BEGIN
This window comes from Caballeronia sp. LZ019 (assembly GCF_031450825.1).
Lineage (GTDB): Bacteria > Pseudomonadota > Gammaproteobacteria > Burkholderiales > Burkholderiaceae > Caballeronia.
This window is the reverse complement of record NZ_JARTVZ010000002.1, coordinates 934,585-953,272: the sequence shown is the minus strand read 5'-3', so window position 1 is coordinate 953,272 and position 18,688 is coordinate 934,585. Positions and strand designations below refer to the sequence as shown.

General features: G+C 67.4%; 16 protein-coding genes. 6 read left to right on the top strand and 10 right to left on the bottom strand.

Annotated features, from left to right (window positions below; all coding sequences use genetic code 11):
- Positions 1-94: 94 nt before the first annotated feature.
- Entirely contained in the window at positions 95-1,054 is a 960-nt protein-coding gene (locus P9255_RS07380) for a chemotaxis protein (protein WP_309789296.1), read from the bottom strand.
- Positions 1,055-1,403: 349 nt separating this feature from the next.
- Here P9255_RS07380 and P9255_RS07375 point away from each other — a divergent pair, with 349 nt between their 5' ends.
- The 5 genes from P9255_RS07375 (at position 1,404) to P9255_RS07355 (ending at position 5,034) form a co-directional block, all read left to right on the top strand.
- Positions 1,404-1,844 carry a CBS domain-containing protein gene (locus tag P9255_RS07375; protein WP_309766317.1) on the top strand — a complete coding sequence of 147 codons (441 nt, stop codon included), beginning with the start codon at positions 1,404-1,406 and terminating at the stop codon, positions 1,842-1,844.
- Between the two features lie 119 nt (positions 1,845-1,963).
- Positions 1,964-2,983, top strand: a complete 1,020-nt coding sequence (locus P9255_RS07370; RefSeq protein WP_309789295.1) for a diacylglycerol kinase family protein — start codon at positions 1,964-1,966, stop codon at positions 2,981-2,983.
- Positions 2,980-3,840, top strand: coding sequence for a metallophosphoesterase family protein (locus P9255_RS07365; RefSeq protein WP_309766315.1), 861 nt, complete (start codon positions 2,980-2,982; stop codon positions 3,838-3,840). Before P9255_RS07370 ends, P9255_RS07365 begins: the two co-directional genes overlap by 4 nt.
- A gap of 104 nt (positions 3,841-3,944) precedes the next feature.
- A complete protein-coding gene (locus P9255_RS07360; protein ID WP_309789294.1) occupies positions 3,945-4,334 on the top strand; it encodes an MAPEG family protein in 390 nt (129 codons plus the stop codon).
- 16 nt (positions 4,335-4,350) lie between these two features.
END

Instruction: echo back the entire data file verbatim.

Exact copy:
This window comes from Caballeronia sp. LZ019 (assembly GCF_031450825.1).
Lineage (GTDB): Bacteria > Pseudomonadota > Gammaproteobacteria > Burkholderiales > Burkholderiaceae > Caballeronia.
This window is the reverse complement of record NZ_JARTVZ010000002.1, coordinates 934,585-953,272: the sequence shown is the minus strand read 5'-3', so window position 1 is coordinate 953,272 and position 18,688 is coordinate 934,585. Positions and strand designations below refer to the sequence as shown.

General features: G+C 67.4%; 16 protein-coding genes. 6 read left to right on the top strand and 10 right to left on the bottom strand.

Annotated features, from left to right (window positions below; all coding sequences use genetic code 11):
- Positions 1-94: 94 nt before the first annotated feature.
- Entirely contained in the window at positions 95-1,054 is a 960-nt protein-coding gene (locus P9255_RS07380) for a chemotaxis protein (protein WP_309789296.1), read from the bottom strand.
- Positions 1,055-1,403: 349 nt separating this feature from the next.
- Here P9255_RS07380 and P9255_RS07375 point away from each other — a divergent pair, with 349 nt between their 5' ends.
- The 5 genes from P9255_RS07375 (at position 1,404) to P9255_RS07355 (ending at position 5,034) form a co-directional block, all read left to right on the top strand.
- Positions 1,404-1,844 carry a CBS domain-containing protein gene (locus tag P9255_RS07375; protein WP_309766317.1) on the top strand — a complete coding sequence of 147 codons (441 nt, stop codon included), beginning with the start codon at positions 1,404-1,406 and terminating at the stop codon, positions 1,842-1,844.
- Between the two features lie 119 nt (positions 1,845-1,963).
- Positions 1,964-2,983, top strand: a complete 1,020-nt coding sequence (locus P9255_RS07370; RefSeq protein WP_309789295.1) for a diacylglycerol kinase family protein — start codon at positions 1,964-1,966, stop codon at positions 2,981-2,983.
- Positions 2,980-3,840, top strand: coding sequence for a metallophosphoesterase family protein (locus P9255_RS07365; RefSeq protein WP_309766315.1), 861 nt, complete (start codon positions 2,980-2,982; stop codon positions 3,838-3,840). Before P9255_RS07370 ends, P9255_RS07365 begins: the two co-directional genes overlap by 4 nt.
- A gap of 104 nt (positions 3,841-3,944) precedes the next feature.
- A complete protein-coding gene (locus P9255_RS07360; protein ID WP_309789294.1) occupies positions 3,945-4,334 on the top strand; it encodes an MAPEG family protein in 390 nt (129 codons plus the stop codon).
- 16 nt (positions 4,335-4,350) lie between these two features.